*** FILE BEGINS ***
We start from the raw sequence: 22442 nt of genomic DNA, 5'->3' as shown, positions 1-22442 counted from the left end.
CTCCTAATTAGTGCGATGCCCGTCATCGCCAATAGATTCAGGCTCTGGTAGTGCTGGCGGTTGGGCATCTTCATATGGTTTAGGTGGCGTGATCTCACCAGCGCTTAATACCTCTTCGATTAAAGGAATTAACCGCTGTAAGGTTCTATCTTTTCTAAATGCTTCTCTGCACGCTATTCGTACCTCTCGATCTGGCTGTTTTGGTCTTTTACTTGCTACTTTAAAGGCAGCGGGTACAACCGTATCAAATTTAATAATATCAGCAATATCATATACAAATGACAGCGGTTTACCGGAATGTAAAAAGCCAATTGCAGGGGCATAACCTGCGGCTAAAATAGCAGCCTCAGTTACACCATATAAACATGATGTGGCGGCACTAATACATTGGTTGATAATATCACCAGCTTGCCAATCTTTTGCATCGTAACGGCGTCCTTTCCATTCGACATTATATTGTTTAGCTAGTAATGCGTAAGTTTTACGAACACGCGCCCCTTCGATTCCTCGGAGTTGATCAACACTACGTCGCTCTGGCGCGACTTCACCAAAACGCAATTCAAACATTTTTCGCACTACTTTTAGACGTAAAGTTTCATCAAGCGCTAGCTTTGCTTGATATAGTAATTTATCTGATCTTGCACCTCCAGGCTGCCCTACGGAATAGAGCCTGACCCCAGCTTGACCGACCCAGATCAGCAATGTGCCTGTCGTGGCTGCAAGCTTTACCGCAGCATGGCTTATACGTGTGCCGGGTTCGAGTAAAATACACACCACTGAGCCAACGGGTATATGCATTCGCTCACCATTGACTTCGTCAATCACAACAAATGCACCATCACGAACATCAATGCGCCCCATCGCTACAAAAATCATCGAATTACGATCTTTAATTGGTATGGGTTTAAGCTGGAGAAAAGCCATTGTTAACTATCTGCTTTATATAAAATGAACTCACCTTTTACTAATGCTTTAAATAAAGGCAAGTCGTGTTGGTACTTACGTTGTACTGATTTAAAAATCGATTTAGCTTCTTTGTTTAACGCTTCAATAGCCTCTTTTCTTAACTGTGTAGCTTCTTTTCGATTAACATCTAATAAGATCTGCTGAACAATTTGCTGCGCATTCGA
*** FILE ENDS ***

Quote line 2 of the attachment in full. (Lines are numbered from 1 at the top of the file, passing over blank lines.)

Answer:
CTCCTAATTAGTGCGATGCCCGTCATCGCCAATAGATTCAGGCTCTGGTAGTGCTGGCGGTTGGGCATCTTCATATGGTTTAGGTGGCGTGATCTCACCAGCGCTTAATACCTCTTCGATTAAAGGAATTAACCGCTGTAAGGTTCTATCTTTTCTAAATGCTTCTCTGCACGCTATTCGTACCTCTCGATCTGGCTGTTTTGGTCTTTTACTTGCTACTTTAAAGGCAGCGGGTACAACCGTATCAAATTTAATAATATCAGCAATATCATATACAAATGACAGCGGTTTACCGGAATGTAAAAAGCCAATTGCAGGGGCATAACCTGCGGCTAAAATAGCAGCCTCAGTTACACCATATAAACATGATGTGGCGGCACTAATACATTGGTTGATAATATCACCAGCTTGCCAATCTTTTGCATCGTAACGGCGTCCTTTCCATTCGACATTATATTGTTTAGCTAGTAATGCGTAAGTTTTACGAACACGCGCCCCTTCGATTCCTCGGAGTTGATCAACACTACGTCGCTCTGGCGCGACTTCACCAAAACGCAATTCAAACATTTTTCGCACTACTTTTAGACGTAAAGTTTCATCAAGCGCTAGCTTTGCTTGATATAGTAATTTATCTGATCTTGCACCTCCAGGCTGCCCTACGGAATAGAGCCTGACCCCAGCTTGACCGACCCAGATCAGCAATGTGCCTGTCGTGGCTGCAAGCTTTACCGCAGCATGGCTTATACGTGTGCCGGGTTCGAGTAAAATACACACCACTGAGCCAACGGGTATATGCATTCGCTCACCATTGACTTCGTCAATCACAACAAATGCACCATCACGAACATCAATGCGCCCCATCGCTACAAAAATCATCGAATTACGATCTTTAATTGGTATGGGTTTAAGCTGGAGAAAAGCCATTGTTAACTATCTGCTTTATATAAAATGAACTCACCTTTTACTAATGCTTTAAATAAAGGCAAGTCGTGTTGGTACTTACGTTGTACTGATTTAAAAATCGATTTAGCTTCTTTGTTTAACGCTTCAATAGCCTCTTTTCTTAACTGTGTAGCTTCTTTTCGATTAACATCTAATAAGATCTGCTGAACAATTTGCTGCGCATTCGA